The next guest is received coldly. "I'm B. F. Skinner, Harvard University; I think you were there briefly. I want to explain to you why I took the liberty of calling a book Walden Two after your Walden One. I did it because I not only very much admire your book, but I think the two books are really on the same theme. I really believe we are both interested in the possibility of redesigning a way of life. If you don't like the life that the society hands you, go off and try something of your own." This flattery does nothing to soften Thoreau toward the dome-headed Skinner, whom he eyes warily. Eventually Henry says, "Professor Skinner, you alluded to me in one of your books ... as an outrageous romantic, a pernicious character." (Thoreau's grasp of literature has never seemed more impressive than in this
learned allusion to Beyond Freedom and Dignity, written 109 years after he was buried.) Skinner replies sheepishly and with a hint of a smile, "Well, I didn't-when I wrote that-I didn't know I was going to meet you when I wrote that, or I should have softened it up a bit, I think."

Apparently glad to be rid of Skinner, Thoreau clutches a red apple and listens benignantly to Rosa Parks describing the Montgomery Bus Boycott. He remarks, "It's one of the things we have in common-that we're both jailbirds." Parks, prim and polite, seems to adore Thoreau: "If Dr. King hadn't been the leader that he was, reading your writings, our movement would not have been the success that it was, so we owe you a great debt of gratitude, and by our protests we hope to continue the work that you began."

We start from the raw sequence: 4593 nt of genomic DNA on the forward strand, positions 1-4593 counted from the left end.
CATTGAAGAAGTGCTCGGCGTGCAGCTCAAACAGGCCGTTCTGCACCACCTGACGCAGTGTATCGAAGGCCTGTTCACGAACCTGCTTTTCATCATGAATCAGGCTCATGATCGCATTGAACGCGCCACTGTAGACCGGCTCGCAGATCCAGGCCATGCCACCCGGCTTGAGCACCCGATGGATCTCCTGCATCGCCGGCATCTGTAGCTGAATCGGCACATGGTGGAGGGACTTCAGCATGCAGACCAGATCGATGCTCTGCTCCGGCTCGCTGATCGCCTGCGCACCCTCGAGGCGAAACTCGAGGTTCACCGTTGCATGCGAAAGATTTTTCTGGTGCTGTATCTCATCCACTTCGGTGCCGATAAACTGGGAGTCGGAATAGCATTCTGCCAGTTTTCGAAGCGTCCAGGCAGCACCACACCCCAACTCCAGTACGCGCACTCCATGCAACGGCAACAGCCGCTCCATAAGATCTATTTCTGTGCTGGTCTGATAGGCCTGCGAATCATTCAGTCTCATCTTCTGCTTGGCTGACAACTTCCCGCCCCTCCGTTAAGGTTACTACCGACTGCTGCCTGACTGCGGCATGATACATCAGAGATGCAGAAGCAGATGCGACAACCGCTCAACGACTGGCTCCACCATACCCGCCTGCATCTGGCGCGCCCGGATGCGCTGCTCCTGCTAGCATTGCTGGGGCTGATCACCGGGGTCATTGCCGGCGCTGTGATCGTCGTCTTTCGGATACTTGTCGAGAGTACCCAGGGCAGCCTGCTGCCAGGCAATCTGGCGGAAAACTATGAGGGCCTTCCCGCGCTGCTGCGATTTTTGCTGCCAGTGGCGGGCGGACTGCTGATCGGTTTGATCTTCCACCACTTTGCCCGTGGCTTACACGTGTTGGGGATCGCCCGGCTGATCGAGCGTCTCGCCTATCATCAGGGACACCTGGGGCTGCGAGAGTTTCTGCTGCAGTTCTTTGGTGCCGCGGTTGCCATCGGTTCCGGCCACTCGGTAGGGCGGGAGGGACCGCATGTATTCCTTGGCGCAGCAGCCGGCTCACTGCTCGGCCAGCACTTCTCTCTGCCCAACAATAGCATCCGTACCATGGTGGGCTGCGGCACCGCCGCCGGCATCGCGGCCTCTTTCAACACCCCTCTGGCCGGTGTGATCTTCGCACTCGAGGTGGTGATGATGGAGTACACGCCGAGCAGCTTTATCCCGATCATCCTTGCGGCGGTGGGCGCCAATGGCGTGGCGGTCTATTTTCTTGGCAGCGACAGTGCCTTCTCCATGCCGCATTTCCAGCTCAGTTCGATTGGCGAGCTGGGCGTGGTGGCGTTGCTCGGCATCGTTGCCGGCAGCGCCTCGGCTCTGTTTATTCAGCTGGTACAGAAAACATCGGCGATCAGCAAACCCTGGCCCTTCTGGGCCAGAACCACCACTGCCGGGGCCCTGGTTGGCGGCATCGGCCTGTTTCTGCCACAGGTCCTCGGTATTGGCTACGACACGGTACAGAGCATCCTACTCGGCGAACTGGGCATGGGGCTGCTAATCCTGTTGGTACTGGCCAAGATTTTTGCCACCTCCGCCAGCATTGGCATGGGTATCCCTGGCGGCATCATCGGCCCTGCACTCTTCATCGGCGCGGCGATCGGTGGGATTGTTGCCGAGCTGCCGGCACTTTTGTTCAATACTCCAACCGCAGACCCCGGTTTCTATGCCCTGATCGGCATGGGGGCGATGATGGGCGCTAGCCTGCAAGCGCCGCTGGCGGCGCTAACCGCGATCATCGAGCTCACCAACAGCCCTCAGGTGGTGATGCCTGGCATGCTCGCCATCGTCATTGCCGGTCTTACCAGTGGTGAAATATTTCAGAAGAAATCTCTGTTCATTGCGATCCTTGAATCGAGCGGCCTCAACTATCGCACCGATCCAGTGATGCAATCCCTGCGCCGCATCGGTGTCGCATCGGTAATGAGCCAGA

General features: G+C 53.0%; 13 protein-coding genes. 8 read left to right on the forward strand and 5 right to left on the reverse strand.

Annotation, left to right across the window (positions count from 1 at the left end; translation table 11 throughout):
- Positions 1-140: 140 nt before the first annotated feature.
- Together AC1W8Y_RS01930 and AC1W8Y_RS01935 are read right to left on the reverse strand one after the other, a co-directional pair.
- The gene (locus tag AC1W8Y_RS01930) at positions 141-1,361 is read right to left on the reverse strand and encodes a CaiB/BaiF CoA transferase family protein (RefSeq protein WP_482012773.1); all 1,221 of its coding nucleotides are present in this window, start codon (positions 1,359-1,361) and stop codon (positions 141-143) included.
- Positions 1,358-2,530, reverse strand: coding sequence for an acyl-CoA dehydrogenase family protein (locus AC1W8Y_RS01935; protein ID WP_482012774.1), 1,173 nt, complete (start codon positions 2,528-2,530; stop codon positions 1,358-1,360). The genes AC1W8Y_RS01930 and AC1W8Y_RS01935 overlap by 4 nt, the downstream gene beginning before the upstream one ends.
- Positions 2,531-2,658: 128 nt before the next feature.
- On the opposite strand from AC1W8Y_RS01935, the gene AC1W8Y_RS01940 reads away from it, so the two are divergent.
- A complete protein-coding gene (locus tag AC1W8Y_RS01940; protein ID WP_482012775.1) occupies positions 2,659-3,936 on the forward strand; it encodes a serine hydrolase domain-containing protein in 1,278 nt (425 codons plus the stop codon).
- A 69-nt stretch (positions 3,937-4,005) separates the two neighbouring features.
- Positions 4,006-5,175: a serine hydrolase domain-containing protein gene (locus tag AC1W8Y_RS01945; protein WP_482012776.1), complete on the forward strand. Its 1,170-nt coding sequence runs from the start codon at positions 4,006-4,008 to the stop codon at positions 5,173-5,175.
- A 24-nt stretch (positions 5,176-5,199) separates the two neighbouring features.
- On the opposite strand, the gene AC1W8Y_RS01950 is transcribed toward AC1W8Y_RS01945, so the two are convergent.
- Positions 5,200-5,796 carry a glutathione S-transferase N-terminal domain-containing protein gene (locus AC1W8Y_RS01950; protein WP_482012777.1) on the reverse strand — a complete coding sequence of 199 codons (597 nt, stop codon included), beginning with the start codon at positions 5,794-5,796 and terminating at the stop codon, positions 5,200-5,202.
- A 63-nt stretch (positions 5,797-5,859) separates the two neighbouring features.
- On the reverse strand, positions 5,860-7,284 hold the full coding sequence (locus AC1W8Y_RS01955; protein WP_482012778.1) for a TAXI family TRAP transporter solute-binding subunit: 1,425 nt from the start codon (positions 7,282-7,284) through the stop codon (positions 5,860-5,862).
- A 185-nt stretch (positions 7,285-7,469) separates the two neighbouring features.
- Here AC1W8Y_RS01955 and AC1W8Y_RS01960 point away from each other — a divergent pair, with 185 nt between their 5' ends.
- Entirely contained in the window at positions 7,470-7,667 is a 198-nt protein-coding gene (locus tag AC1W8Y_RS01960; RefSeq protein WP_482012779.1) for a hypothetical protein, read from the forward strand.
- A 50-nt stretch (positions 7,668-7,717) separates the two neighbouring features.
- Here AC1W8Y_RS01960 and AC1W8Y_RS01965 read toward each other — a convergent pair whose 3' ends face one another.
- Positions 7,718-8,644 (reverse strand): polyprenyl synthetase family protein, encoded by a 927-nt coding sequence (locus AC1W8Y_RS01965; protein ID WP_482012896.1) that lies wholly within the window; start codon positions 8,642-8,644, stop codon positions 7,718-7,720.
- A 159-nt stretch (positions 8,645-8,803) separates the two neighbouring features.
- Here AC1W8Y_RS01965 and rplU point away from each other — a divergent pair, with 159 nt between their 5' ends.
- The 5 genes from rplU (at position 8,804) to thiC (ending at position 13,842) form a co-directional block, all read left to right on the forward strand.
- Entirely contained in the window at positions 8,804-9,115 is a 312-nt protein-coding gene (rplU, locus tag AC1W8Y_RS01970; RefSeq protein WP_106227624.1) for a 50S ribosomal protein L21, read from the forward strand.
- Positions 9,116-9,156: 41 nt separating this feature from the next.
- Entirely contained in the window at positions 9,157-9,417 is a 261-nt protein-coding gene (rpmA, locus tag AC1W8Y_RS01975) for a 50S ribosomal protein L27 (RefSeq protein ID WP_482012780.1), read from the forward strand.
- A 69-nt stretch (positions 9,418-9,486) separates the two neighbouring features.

Finally the chair beside the wooden table is filled impressively by Eliot Richardson in a business suit. A puffy scarf (green, of course) flung around his neck, Thoreau in this scene disconcertingly resembles a Students for a Democratic Society activist staring down a 1960s college dean. Again unfazed by the bewildering time-travel implications, he asks if Richardson would have arrested him for his refusal to pay taxes. "Certainly," Richardson replies, "And I think that you should have been subject to the enforcement of law." At this, Thoreau furrows his brow and gnaws a finger. A subsequent exchange meanders, at last, into the decidedly surreal:

     Thoreau: "When you were asked to fire Special Prosecutor
     Archibald Cox in the Watergate case or resign your own office as
     Attorney General under Richard Nixon, did you find that decision 
     Richardson: "Well, it probably wasn't really any harder for me than
     it may have been for you to decide not to pay your taxes."

Absurdities aside, Talking with Thoreau is a valuable document of the 1970s Thoreau cult, now slipping into distant memory. Of the four visitors, Skinner and Brower are no longer living. Roland Robbins's Thoreau house, so prominently featured, is now gone--it was to be removed to the Institute at Walden Woods about 2000 but proved too rotten to reassemble. At 64, Barry Primus continues to appear in television shows and movies. Among his credits, ironically, is that he was casting director for the film that many confuse with Thoreau's Walden, the 1981 hit On Golden Pond. One wonders if Primus recalls his role as Henry in an obscure film of almost 30 years ago, in an earnest era of back-to-nature and zealous Thoreauvianism that is gradually being borne away from us by the stream of time.